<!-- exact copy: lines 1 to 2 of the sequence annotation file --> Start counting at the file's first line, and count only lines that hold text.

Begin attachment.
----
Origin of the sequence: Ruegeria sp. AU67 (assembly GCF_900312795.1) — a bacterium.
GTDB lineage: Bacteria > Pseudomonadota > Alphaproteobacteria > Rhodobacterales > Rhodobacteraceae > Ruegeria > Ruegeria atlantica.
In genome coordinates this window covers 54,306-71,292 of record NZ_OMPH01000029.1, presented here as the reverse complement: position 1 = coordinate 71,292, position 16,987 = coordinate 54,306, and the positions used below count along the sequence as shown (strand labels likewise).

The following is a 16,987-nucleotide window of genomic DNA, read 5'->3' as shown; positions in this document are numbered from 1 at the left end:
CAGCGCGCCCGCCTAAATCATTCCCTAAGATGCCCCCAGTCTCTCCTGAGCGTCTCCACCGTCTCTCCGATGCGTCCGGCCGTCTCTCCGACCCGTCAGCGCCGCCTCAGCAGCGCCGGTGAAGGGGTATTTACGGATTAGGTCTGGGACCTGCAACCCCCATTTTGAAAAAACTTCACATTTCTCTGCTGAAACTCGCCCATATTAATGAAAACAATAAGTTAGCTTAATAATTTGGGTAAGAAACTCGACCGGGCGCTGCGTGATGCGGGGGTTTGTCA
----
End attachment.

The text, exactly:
Origin of the sequence: Ruegeria sp. AU67 (assembly GCF_900312795.1) — a bacterium.
GTDB lineage: Bacteria > Pseudomonadota > Alphaproteobacteria > Rhodobacterales > Rhodobacteraceae > Ruegeria > Ruegeria atlantica.